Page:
The inclusion of the word ‘Indo’ has finally found its way into the German nomenclature and is a major shift from the traditional German perception of China being the most dominant force in the region. The policy guidelines recently introduced by the German Foreign ministry, comes at a time when Germany has assumed the presidency of the European Union and aims to diversify its engagement with countries along the Pacific and Indian oceans.
Last week, the German Foreign Minister Heiko Maas issued a 40-page policy guideline document for the Indo-Pacific region called ‘Germany-Europe-Asia: Shaping the 21st Century Together’.
While the US, France, and Japan have long been using the term ‘Indo-Pacific’ as a geographical and strategic construct in foreign and security policy discourse, the European economic powerhouse has finally included India in its policy framework – a welcome and wise move.
At a time when the big economies of the world are coping with plummeting GDPs, this document brings good news for India. With a GDP of USD 3.9 trillion, Germany stands tall as the world’s fourth largest economy, and the scope of its growth has a better prognosis than most developed countries. To sustain this growth, Germany also requires diversifying its interests, specifically in Asia.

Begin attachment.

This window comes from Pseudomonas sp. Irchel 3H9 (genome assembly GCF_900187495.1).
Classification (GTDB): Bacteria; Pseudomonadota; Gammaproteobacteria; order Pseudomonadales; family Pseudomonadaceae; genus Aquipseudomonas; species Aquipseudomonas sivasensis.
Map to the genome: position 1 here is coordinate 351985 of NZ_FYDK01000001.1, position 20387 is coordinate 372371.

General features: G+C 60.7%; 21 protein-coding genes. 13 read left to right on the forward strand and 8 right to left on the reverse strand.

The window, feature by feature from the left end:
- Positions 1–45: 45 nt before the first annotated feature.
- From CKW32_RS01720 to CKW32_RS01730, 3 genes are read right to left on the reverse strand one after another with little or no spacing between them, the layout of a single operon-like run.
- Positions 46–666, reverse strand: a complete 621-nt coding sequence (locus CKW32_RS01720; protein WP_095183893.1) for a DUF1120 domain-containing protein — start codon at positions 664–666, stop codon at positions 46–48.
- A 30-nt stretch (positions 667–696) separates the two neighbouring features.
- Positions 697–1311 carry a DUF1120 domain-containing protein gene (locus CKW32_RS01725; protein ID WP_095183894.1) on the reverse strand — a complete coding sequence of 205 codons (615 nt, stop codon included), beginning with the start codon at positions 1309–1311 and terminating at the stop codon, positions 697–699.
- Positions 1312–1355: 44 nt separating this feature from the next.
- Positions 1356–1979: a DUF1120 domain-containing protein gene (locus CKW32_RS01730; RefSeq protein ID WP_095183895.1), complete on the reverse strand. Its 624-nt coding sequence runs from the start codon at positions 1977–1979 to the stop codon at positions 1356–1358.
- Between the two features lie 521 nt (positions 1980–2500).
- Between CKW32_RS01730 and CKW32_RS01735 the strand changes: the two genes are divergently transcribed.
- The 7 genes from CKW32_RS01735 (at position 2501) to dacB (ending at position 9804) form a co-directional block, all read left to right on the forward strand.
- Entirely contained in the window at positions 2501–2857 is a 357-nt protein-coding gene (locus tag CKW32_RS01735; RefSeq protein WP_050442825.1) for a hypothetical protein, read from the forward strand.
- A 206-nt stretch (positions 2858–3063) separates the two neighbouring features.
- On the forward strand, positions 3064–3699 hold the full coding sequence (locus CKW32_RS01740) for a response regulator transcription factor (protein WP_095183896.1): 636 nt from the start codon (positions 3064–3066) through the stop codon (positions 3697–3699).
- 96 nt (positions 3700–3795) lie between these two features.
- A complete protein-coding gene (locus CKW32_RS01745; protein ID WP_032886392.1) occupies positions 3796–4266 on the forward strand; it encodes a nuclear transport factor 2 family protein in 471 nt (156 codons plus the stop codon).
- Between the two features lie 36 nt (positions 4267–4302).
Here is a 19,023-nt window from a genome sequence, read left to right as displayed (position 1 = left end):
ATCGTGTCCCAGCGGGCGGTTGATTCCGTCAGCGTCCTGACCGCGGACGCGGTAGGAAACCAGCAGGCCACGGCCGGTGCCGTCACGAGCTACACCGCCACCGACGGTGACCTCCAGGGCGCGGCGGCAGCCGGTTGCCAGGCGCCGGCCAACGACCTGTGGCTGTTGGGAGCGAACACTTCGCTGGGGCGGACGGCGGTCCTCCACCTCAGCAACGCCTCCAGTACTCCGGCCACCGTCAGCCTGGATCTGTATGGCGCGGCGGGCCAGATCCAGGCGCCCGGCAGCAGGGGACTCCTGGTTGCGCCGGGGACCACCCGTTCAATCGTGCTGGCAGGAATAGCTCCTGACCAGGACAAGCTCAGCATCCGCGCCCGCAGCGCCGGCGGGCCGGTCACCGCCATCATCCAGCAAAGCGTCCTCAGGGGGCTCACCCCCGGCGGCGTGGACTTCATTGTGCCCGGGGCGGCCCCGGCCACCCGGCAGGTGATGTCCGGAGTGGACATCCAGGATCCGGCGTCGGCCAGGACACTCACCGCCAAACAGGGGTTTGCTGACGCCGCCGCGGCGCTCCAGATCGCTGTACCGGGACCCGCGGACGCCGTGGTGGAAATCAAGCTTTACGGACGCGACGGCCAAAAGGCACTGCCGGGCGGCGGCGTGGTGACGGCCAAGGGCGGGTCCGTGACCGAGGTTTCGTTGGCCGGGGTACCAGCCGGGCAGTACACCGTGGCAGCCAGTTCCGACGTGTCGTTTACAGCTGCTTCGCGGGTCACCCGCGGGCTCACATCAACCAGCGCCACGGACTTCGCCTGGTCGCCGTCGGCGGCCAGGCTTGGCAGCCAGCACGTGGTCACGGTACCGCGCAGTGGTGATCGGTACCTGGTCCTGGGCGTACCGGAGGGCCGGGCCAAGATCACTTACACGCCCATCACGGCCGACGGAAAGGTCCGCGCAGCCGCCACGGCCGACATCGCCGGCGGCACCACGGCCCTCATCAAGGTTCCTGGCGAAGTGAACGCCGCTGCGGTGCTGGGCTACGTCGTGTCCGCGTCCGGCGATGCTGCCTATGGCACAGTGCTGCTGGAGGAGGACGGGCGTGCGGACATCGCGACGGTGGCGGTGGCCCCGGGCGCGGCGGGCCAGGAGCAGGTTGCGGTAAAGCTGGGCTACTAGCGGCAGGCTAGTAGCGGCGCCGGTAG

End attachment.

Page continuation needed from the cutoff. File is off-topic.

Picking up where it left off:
Germany’s new Indo-Pacific strategy seeks to broaden its participation in “Asia’s growth dynamics and in being involved in shaping the Indo-Pacific region, as well as in upholding global norms in regional structures” – while being a proponent of a “rules-based international order”.
With France and the UK strengthening economic, strategic, and historical connections with India, Germany now completes the third and the most valuable addition to the triangle of European engagement with India. The presence of German companies such as Siemens, ThyssenKrupp, Bosch, etc, for more than a century, has significantly contributed to major technological advancements at the grassroots-level. However, surprisingly, while France enjoys a sturdy reputation of being India’s ‘friend in need’, it is actually Germany that wins hands down when it comes to trade and economic investments – official figures speak for themselves.
In 2019, the India-France bilateral trade stood at 11.59 bn Euros, while the Indo-German trade – alone between January and November 2019 – stood at 19.35 bn Euros.
Read the article via The Quint, here